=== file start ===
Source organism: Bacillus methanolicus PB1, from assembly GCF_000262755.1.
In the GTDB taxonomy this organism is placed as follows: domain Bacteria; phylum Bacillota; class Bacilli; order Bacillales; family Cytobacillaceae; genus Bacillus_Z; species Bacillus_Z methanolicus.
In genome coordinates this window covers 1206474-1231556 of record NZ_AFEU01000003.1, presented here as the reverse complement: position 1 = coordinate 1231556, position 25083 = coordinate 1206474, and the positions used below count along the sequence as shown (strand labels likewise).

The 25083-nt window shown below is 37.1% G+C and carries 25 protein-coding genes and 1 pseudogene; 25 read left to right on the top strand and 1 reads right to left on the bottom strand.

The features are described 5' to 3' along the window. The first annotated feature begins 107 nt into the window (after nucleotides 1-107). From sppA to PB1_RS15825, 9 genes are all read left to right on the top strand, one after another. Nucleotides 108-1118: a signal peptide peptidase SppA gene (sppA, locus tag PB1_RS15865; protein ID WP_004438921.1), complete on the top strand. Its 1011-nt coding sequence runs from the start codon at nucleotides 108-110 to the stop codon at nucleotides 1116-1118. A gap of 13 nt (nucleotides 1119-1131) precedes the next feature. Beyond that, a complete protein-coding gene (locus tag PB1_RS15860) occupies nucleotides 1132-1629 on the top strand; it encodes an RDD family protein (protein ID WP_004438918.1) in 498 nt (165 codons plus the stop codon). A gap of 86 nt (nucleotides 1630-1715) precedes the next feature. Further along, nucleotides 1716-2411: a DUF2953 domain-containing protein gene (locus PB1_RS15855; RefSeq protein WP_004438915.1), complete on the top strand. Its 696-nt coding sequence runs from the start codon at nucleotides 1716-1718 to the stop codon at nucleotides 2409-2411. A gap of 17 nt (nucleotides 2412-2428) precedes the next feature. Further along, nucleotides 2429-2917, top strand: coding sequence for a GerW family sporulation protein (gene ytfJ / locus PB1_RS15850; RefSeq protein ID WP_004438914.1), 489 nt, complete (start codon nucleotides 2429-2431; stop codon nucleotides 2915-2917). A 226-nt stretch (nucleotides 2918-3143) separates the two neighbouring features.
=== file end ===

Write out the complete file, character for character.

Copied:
Source organism: Bacillus methanolicus PB1, from assembly GCF_000262755.1.
In the GTDB taxonomy this organism is placed as follows: domain Bacteria; phylum Bacillota; class Bacilli; order Bacillales; family Cytobacillaceae; genus Bacillus_Z; species Bacillus_Z methanolicus.
In genome coordinates this window covers 1206474-1231556 of record NZ_AFEU01000003.1, presented here as the reverse complement: position 1 = coordinate 1231556, position 25083 = coordinate 1206474, and the positions used below count along the sequence as shown (strand labels likewise).

The 25083-nt window shown below is 37.1% G+C and carries 25 protein-coding genes and 1 pseudogene; 25 read left to right on the top strand and 1 reads right to left on the bottom strand.

The features are described 5' to 3' along the window. The first annotated feature begins 107 nt into the window (after nucleotides 1-107). From sppA to PB1_RS15825, 9 genes are all read left to right on the top strand, one after another. Nucleotides 108-1118: a signal peptide peptidase SppA gene (sppA, locus tag PB1_RS15865; protein ID WP_004438921.1), complete on the top strand. Its 1011-nt coding sequence runs from the start codon at nucleotides 108-110 to the stop codon at nucleotides 1116-1118. A gap of 13 nt (nucleotides 1119-1131) precedes the next feature. Beyond that, a complete protein-coding gene (locus tag PB1_RS15860) occupies nucleotides 1132-1629 on the top strand; it encodes an RDD family protein (protein ID WP_004438918.1) in 498 nt (165 codons plus the stop codon). A gap of 86 nt (nucleotides 1630-1715) precedes the next feature. Further along, nucleotides 1716-2411: a DUF2953 domain-containing protein gene (locus PB1_RS15855; RefSeq protein WP_004438915.1), complete on the top strand. Its 696-nt coding sequence runs from the start codon at nucleotides 1716-1718 to the stop codon at nucleotides 2409-2411. A gap of 17 nt (nucleotides 2412-2428) precedes the next feature. Further along, nucleotides 2429-2917, top strand: coding sequence for a GerW family sporulation protein (gene ytfJ / locus PB1_RS15850; RefSeq protein ID WP_004438914.1), 489 nt, complete (start codon nucleotides 2429-2431; stop codon nucleotides 2915-2917). A 226-nt stretch (nucleotides 2918-3143) separates the two neighbouring features.